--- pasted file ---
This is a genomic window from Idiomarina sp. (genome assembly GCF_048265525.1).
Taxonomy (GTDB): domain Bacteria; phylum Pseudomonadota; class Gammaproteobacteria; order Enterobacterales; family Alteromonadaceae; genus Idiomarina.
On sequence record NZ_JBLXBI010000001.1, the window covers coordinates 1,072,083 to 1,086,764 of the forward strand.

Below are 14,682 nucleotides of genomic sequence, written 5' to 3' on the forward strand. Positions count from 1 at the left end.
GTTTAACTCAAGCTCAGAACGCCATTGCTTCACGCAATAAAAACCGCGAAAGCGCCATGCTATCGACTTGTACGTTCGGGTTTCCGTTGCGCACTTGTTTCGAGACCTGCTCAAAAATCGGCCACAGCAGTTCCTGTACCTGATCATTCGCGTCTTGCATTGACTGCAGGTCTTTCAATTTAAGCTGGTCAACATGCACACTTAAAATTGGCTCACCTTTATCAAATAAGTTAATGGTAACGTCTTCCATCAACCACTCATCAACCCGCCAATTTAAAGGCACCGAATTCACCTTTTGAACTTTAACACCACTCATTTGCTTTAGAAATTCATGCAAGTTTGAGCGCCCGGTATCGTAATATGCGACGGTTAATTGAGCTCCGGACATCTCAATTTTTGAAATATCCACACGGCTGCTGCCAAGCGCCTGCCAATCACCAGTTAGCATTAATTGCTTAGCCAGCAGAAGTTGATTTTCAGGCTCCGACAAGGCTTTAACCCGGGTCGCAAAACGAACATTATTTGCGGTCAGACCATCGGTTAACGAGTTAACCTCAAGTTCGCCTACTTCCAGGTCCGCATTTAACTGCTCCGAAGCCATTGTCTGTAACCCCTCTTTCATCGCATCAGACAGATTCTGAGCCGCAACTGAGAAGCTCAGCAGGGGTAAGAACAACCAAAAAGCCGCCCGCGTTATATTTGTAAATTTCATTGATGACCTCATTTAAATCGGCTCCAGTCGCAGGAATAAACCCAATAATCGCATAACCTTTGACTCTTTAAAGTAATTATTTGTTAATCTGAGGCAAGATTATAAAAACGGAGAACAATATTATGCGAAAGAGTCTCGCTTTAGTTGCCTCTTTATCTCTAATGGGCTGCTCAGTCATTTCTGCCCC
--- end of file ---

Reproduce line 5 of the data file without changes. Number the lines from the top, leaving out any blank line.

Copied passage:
GTTTAACTCAAGCTCAGAACGCCATTGCTTCACGCAATAAAAACCGCGAAAGCGCCATGCTATCGACTTGTACGTTCGGGTTTCCGTTGCGCACTTGTTTCGAGACCTGCTCAAAAATCGGCCACAGCAGTTCCTGTACCTGATCATTCGCGTCTTGCATTGACTGCAGGTCTTTCAATTTAAGCTGGTCAACATGCACACTTAAAATTGGCTCACCTTTATCAAATAAGTTAATGGTAACGTCTTCCATCAACCACTCATCAACCCGCCAATTTAAAGGCACCGAATTCACCTTTTGAACTTTAACACCACTCATTTGCTTTAGAAATTCATGCAAGTTTGAGCGCCCGGTATCGTAATATGCGACGGTTAATTGAGCTCCGGACATCTCAATTTTTGAAATATCCACACGGCTGCTGCCAAGCGCCTGCCAATCACCAGTTAGCATTAATTGCTTAGCCAGCAGAAGTTGATTTTCAGGCTCCGACAAGGCTTTAACCCGGGTCGCAAAACGAACATTATTTGCGGTCAGACCATCGGTTAACGAGTTAACCTCAAGTTCGCCTACTTCCAGGTCCGCATTTAACTGCTCCGAAGCCATTGTCTGTAACCCCTCTTTCATCGCATCAGACAGATTCTGAGCCGCAACTGAGAAGCTCAGCAGGGGTAAGAACAACCAAAAAGCCGCCCGCGTTATATTTGTAAATTTCATTGATGACCTCATTTAAATCGGCTCCAGTCGCAGGAATAAACCCAATAATCGCATAACCTTTGACTCTTTAAAGTAATTATTTGTTAATCTGAGGCAAGATTATAAAAACGGAGAACAATATTATGCGAAAGAGTCTCGCTTTAGTTGCCTCTTTATCTCTAATGGGCTGCTCAGTCATTTCTGCCCC